Here’s an excerpt from our recent interview with Shalini Rajani of Crazy Kadchi fame.
Copy writer to culinary expert is quite a journey, tell us about the key moment which led to who you are today – A millet culinary expert.
I still remember the days when I used to work for an Ad agency and while I always had tight deadlines, I had these food blogs, recipe videos and interesting food write ups (minimized) on my Desktop PC. Somehow reading and knowing about interesting food was never an effort. Cooking has always been my first love and this realization got stronger when I participated in MasterChef India in 2012. After clearing four difficult rounds I could proudly tell the world that I might be a copywriter by profession but I am a Chef by heart. Of course, without any professional culinary degree, I was all set to dive deep and plunge in this ocean of the culinary world.
Millets came into the picture when I started reading and experimenting more with healthy ingredients.
What’s the meaning of Crazy Kadchi and when did the shift to millets happen?
Crazy Kadchi is not the complete word. Crazy Kadchi- Stirring Surprises, is. It precisely means a ladle that experiments with food and stirs up some yummy surprises.
I started with cooking workshops that focused on taste and presentation. From then on, I started experimenting and reading more about locally available ingredients, our ancient grains, seasonal foods. I stumbled upon many interesting food blogs and websites that were already bombarded with so much knowledge about millets. I found them to be promising ingredients. Since then, healthy eating, good food, good lifestyle, Smart Foods, millets and seeds became my keywords before developing any new recipe. The shift to millets was gradual and I enjoyed learning about them as much as I enjoyed experimenting with them.
We understand that you introduce a couple of millet dishes in all your master classes for both adults and kids. Tell us why it is important to learn to cook millets and how has the response been so far?
Today millets are perched on the cusp of revival. These tiny grains, which once adorned the Indian kitchens disappeared from our menus as our preference for rice, wheat and even refined flour took over. When I attempted to reintroduce these tiny grains back as staples, I explain to my workshop participants how nutritious and environmentally sustainable millets are. The interesting thing is, even kids as young as 10 years of age understand the importance and the need to bring in more millets to our menus.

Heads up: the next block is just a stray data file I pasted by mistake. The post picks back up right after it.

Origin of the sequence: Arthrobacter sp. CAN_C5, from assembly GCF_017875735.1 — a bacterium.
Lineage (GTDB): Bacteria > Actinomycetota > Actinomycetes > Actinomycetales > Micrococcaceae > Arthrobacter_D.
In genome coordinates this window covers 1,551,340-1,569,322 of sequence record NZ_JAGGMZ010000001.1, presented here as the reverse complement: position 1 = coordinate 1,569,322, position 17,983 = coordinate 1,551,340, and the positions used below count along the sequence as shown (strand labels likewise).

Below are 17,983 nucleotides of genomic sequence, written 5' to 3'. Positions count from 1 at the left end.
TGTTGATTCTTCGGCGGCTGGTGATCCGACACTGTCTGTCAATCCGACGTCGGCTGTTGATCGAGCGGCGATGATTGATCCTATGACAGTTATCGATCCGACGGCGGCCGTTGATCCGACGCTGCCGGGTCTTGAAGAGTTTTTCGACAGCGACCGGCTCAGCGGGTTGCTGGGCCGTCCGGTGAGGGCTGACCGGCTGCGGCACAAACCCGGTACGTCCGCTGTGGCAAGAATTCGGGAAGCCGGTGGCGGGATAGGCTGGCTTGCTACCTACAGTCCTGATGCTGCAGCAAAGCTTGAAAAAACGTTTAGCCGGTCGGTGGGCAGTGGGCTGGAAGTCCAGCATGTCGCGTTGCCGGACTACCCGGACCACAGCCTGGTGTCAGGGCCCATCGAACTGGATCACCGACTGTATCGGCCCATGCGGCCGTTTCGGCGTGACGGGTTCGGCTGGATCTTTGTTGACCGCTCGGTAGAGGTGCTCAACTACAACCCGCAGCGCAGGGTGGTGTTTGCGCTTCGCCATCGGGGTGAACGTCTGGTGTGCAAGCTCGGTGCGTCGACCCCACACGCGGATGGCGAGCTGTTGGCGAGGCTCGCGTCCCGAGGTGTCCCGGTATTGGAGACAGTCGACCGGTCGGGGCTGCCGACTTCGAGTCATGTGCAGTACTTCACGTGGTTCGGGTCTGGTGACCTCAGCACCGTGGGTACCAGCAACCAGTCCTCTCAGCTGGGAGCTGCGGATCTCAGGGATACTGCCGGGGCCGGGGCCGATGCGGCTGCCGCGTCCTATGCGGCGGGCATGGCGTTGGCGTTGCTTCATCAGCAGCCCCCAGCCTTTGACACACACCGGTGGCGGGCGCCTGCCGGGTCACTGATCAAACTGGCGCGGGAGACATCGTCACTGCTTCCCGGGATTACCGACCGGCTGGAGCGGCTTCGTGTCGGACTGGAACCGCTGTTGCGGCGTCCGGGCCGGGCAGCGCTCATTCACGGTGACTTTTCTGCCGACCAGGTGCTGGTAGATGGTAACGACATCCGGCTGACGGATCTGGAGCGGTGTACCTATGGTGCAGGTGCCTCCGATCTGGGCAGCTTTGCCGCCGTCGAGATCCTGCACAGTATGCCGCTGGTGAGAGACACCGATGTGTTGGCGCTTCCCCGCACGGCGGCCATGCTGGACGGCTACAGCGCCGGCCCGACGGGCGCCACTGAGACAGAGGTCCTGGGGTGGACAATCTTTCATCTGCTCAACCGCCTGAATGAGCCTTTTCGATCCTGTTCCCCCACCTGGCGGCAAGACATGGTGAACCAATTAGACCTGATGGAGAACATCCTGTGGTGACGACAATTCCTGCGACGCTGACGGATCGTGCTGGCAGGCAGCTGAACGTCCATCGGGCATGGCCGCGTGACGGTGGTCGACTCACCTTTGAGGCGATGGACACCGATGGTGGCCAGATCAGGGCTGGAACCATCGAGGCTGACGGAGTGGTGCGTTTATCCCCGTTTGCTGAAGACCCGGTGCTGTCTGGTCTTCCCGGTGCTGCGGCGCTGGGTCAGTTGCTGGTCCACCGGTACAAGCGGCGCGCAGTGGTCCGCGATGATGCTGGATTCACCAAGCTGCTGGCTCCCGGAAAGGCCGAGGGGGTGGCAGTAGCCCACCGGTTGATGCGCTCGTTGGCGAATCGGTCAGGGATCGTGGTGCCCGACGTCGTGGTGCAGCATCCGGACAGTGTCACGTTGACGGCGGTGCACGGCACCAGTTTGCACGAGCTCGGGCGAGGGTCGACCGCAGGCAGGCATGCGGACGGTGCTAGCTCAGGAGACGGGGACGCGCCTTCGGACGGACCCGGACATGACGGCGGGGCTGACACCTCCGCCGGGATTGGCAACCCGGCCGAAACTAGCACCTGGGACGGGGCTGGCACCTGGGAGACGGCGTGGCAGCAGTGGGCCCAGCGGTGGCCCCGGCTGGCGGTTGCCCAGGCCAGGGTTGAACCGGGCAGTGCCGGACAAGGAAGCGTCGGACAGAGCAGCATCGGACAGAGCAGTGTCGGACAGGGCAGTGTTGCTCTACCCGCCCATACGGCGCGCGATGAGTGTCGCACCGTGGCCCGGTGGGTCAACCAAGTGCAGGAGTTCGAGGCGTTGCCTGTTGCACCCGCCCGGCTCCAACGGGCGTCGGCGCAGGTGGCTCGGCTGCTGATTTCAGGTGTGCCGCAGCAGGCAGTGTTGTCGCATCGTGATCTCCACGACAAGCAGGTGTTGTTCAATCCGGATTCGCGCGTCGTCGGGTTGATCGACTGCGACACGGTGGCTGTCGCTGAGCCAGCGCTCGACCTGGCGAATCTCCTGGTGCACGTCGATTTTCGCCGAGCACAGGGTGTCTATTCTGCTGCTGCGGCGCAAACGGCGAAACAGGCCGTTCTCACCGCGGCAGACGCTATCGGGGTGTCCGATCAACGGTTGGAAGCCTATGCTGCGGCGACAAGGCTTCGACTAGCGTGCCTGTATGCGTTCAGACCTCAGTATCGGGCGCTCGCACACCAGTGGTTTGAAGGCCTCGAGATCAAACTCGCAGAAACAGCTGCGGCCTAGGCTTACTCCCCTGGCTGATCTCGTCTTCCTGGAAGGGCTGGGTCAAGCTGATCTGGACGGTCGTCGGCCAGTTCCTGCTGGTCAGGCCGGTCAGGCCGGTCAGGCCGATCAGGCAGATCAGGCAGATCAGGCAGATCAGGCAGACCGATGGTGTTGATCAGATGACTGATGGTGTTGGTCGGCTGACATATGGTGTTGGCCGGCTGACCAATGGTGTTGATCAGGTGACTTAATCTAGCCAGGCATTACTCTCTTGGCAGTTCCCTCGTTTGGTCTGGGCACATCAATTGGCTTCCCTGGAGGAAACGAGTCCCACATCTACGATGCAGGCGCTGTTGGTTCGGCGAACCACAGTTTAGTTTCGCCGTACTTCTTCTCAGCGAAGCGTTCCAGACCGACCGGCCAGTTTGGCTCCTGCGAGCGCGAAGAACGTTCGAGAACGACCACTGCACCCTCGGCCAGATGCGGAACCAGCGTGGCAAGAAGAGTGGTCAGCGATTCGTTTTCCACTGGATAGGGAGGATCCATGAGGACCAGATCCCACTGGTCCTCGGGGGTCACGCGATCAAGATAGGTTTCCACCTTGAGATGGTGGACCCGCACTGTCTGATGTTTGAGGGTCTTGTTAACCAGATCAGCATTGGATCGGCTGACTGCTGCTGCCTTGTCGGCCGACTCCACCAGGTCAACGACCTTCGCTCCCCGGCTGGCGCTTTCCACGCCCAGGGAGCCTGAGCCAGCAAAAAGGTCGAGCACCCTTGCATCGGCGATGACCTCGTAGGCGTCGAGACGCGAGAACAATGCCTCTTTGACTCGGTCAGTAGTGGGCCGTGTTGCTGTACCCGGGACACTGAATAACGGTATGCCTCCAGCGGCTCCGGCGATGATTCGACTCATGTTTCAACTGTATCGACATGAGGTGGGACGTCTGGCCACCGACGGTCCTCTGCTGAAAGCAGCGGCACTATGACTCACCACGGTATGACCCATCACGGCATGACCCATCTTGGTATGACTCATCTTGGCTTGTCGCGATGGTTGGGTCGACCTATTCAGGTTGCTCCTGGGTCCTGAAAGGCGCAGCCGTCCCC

Adults on the other hand are a little apprehensive initially, but when they see me completely replace rice and wheat with millet without compromising on the taste, they are tempted to try the same recipes back home. My greatest joy begins when they start sharing pictures with me. My happiness simply multiplies looking at their lovely food pictures, their successful attempts, confidence and promise to bring more millets into their lives.
Tell us about your potato-free Navratri and other recipes where you have successfully replaced less nutritious ingredients with sorghum, pearl millet and other millets.
Potato-free Navratri because those who observe fasts during Navratri find it difficult to move their menu beyond potatoes. It has to be either potato chaat, potato fritters, potato wadas, potato raita, etc. It is here at Crazy Kadchi that we came up with recipes which were completely potato-free, fast-friendly and the icing on the cake was, they were all super healthy and tasty. The menu had Falahari Fried Rice with Barnyard Millet, Millet Sushi, Singhara Salad (a healthy salad with water chestnut), Rajgira Crackers, Buckwheat Canapes and many Navratri friendly desserts and mocktails. Every year the menu has evolved with better and healthier ingredients.
What is your favourite choice of millet and why?
Every millet is unique in its own way. When it comes to salads, I love to experiment with hard millets like Sorghum (Jowar), Pearl millet (Bajra) and Finger millet (Ragi). But when it comes to replacing rice dishes and try some biryanis and curd rice, Foxtail millet (Kangni) and Barnyard Millet (Samak) comes handy. I also love preparing desserts like Payasam with Little millet. On the other hand, for Idlis and Uttapams, I feel Kodo millets gel really well with Urad dal (split black gram lentil). So, it’s difficult to pick a favourite. But out of all, I believe Finger millet (Ragi) is one millet which has proven to be the most versatile for me.
How was the experience of introducing millets through corporate cooking sessions? How was the response?
Initially, I thought that a millet menu won’t work with corporate employees. But when I introduced them to healthy eating habits, our ancient grains and how rice and wheat have taken over, they were all ears for more! After demonstrating a few millet recipes, they were all beautifully churning out the millet dishes one by one. It never felt that they were cooking with millets for the first time.
Also, I must tell you, a lot of these employees I trained were men and, they enjoyed cooking like no other sport. It was a very rewarding experience for me.
What is your future plan for Crazy Kadchi?
I see Crazy Kadchi growing as a one-stop solution for innovative healthy food. Be it through workshops (online and offline), YouTube videos, corporate cooking sessions, recipe books or just food pop-ups.
Right now, I am
planning to collaborate with brands with shared vision to execute some
out-of-the-box ideas I am dreaming about.
Here is one of the signature dish Millet Sushi from Krazy kadchi